Verónica Toller of Argentina’s Observatory of Vulnerability from Austral University gave some chilling numbers: 45 million victims of slavery today, with about half victims of sexual exploitation and the other working in slave-like conditions, including sewing shops for some of the continent’s largest clothing brands.

As an illegal industry, human trafficking today generates $150 billion in revenue and is the second most profitable after drug trafficking.

According to Toller, who’s a professor but also a journalist who’s covered many of these crimes for Argentina’s top newspapers, human trafficking is very difficult to prosecute because “you’re not going after one thief, or one murderer, you’re going after an entire network of people who’re protected by others.”

“The victims, a majority of whom are women and children, are coopted and transported to their final destination,” Toller said, before delving into the “initiation” process: “They’re raped, kept without food or water, they’re tortured, put in cages, cut with glasses, burned with cigarettes, and in their ‘baptism’ they’re gang-raped. I once spoke with a woman who, in her ‘baptism’ was raped by 40 men in one night.”

Three in 10 of those forced into prostitution, she said, are under-age girls.

Toller noted that COVID-19 has worsened the situation, making traffickers even greedier because the number of clients has grown. In Argentina alone, she said, there have been over 5,000 new cases of children exploited for online pornography to satisfy the growth in searches.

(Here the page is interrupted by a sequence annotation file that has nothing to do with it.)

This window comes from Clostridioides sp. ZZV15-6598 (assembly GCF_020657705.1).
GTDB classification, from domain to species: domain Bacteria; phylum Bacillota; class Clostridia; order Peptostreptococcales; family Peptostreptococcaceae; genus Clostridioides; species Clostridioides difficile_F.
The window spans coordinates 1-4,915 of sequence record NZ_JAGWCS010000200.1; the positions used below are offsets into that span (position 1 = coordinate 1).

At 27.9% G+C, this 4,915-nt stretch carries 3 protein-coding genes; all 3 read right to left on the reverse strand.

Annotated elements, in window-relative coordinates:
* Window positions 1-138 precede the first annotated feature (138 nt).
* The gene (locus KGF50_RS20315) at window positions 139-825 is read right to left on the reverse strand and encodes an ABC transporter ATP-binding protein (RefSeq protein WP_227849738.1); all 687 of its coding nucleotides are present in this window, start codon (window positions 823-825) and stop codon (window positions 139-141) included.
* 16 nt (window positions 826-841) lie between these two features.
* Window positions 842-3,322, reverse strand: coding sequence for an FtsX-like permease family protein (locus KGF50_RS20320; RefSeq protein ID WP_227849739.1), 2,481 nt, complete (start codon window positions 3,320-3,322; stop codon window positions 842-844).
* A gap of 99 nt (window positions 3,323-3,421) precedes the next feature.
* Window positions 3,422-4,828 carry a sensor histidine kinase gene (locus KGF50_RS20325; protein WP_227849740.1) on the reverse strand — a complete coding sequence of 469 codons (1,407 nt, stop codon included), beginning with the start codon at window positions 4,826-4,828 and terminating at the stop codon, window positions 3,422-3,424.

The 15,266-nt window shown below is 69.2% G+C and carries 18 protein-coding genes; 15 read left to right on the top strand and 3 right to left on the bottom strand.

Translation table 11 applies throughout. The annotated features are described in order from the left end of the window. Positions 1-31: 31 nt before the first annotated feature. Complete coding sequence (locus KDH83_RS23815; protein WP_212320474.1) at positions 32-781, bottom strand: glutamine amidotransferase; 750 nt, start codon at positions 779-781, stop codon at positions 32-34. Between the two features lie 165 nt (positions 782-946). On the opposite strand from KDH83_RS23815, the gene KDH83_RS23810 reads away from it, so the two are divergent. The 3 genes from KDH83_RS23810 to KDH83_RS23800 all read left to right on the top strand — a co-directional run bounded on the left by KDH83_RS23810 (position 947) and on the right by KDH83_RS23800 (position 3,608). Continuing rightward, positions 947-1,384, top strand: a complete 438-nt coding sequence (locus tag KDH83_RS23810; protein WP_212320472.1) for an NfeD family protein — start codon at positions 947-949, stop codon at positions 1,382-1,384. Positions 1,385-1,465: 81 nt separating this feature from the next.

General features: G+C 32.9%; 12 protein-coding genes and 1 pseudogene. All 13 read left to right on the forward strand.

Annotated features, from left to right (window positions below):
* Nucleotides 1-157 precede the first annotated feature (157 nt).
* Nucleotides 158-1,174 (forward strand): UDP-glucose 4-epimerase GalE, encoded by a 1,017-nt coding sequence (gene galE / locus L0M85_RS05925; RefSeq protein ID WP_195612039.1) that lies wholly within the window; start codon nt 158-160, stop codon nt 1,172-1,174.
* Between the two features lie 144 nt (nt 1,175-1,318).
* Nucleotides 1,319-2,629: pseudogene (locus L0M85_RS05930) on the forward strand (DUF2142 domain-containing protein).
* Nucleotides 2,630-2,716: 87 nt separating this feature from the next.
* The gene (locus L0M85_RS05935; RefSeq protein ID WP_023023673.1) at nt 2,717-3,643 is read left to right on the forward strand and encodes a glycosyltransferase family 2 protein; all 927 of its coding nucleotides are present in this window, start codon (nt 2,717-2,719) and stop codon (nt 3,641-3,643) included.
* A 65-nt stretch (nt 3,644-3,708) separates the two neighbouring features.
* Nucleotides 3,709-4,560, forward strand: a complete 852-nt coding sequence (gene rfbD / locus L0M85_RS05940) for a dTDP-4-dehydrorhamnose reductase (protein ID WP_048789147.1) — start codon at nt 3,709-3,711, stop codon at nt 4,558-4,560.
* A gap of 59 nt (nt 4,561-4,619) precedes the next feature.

Among other things, she suggested penalizing the client of prostitution, because “without customers, there’s no slavery.”

“When you hear about human trafficking, it’s impossible to keep your arms closed,” said Eduardo Verástegui, a Mexican movie star and producer who recently filmed “Sound of Freedom” with Jim Caviezel, known for his role in Mel Gibson’s “The Passion of the Christ.”

The yet-to-be-released movie is based in the life of Timothy Balard, a former Special Agent for the Department of Homeland Security and founder of Operation Underground Railroad, which rescues children victim of human trafficking worldwide.

“There’s not enough information for people to actually get involved,” Verástegui said. “Too many don’t realize how real the problem of modern-day slavery is.”

The actor met Balard several years ago, who told him that the saddest thing is not what happens to millions of children who are exploited, but the many who know and “do nothing about it.”

This conversation led the Mexican to want to do a movie portraying the reality of human trafficking, telling a compelling story that will hopefully inspire others into action.

“When we hear about human trafficking, we often think it’s ‘too far’ away, in Thailand or Cambodia,” he said. “We have to work so that everybody is interested in this issue, so that we can actually put an end to slavery. If we don’t do something now, sooner or later it will touch each one of us. We’re talking about millions of children who are four, five, six years of age, being sexually exploited.”

“What if it’s your son? What if it’s your niece?” Verástegui said.

Cardinal Oscar Rodríguez Maradiaga of Honduras and a member of the council of cardinals who advice the pope, agreed: “We have to create conscience in Latin America on this issue. There’s an enormous number of people who say, ‘Let’s not talk about slavery, I don’t like the issue’, but seeing the scope of the problem, ignoring it is not an option.”

“It’s very comfortable to have labor done by slaves, with so many industries that appear to be ethical but aren’t,” he said. “But we can’t stay as we are. We have to denounce these realities and change them.”

Follow Inés San Martín on Twitter: @inesanma